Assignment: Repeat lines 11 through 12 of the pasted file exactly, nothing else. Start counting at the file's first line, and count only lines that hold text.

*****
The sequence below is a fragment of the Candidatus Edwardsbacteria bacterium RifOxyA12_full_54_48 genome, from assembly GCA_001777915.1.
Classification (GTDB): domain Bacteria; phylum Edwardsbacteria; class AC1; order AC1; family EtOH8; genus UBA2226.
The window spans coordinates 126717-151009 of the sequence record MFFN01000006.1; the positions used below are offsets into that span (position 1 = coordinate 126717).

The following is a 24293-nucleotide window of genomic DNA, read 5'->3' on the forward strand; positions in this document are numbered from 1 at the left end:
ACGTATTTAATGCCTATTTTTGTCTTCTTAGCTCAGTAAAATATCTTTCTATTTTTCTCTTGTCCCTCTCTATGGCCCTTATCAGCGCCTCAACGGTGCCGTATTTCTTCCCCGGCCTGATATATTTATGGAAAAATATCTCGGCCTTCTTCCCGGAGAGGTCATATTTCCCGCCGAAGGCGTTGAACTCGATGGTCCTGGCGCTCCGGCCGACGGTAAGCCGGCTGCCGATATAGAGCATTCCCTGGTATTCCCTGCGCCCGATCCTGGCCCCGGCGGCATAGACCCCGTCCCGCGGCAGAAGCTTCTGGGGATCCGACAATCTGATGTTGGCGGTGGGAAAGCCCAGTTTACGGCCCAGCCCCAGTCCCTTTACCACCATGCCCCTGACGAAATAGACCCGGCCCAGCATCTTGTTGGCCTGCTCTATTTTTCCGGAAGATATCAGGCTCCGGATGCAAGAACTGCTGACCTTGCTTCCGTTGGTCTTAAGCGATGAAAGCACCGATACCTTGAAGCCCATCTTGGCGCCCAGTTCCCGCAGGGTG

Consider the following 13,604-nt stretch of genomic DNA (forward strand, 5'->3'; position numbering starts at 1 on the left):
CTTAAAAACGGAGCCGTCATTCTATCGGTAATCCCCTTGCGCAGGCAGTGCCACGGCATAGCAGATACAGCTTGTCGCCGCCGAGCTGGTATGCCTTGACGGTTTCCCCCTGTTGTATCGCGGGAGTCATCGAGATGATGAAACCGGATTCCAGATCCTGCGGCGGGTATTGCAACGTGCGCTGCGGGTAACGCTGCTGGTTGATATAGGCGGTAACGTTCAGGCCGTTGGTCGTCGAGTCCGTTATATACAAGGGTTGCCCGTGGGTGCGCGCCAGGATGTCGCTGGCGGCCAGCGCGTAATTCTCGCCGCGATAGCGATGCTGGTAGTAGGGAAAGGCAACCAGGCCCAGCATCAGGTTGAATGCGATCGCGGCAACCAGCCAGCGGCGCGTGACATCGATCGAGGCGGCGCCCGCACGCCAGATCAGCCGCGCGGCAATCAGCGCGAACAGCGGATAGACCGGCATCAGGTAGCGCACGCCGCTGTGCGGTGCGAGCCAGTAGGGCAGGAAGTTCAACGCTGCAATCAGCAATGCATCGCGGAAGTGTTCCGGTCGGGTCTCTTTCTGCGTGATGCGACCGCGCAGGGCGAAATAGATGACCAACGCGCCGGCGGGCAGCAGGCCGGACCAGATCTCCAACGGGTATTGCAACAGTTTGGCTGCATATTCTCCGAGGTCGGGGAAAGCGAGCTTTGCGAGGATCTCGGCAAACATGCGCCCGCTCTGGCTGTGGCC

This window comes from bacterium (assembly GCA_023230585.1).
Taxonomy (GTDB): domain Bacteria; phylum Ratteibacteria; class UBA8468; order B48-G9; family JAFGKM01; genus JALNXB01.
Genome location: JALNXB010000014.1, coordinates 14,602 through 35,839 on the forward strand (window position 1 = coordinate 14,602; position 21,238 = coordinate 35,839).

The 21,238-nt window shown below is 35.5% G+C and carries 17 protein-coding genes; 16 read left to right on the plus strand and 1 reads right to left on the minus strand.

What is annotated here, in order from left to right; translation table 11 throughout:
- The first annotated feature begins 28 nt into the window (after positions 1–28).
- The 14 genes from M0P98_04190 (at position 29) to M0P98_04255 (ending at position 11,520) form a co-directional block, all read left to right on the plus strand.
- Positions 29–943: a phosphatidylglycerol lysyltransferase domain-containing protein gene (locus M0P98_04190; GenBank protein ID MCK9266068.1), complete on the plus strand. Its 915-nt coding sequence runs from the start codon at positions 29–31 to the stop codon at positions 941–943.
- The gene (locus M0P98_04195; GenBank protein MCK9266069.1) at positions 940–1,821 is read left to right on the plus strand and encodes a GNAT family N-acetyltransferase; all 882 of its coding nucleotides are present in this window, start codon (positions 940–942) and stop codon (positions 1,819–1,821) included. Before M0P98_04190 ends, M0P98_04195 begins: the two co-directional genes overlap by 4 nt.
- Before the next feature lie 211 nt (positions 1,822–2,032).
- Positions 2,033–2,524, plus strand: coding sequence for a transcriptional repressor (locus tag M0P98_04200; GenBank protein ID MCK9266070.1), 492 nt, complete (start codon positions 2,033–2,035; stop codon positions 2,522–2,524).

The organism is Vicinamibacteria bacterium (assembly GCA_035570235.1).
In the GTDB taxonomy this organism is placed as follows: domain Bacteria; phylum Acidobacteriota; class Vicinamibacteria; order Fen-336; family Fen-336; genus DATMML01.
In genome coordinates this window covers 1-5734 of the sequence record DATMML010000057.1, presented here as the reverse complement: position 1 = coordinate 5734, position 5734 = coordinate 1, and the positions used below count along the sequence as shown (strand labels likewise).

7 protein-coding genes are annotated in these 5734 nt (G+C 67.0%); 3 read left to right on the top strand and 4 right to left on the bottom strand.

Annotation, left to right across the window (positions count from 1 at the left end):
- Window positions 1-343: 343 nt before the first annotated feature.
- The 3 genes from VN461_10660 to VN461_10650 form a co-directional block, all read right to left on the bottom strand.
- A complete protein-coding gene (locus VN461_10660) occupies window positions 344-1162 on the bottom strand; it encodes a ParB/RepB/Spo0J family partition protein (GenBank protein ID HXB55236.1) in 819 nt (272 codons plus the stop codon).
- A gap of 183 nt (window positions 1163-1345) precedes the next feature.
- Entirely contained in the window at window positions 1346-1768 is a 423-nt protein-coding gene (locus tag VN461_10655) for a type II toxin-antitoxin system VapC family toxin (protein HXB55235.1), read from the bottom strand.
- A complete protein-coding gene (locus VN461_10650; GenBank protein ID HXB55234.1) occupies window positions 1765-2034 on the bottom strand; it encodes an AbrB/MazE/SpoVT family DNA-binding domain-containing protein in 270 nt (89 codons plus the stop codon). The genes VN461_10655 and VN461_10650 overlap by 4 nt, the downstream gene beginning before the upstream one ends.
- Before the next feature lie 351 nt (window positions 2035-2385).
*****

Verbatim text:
The 21,238-nt window shown below is 35.5% G+C and carries 17 protein-coding genes; 16 read left to right on the plus strand and 1 reads right to left on the minus strand.

What is annotated here, in order from left to right; translation table 11 throughout: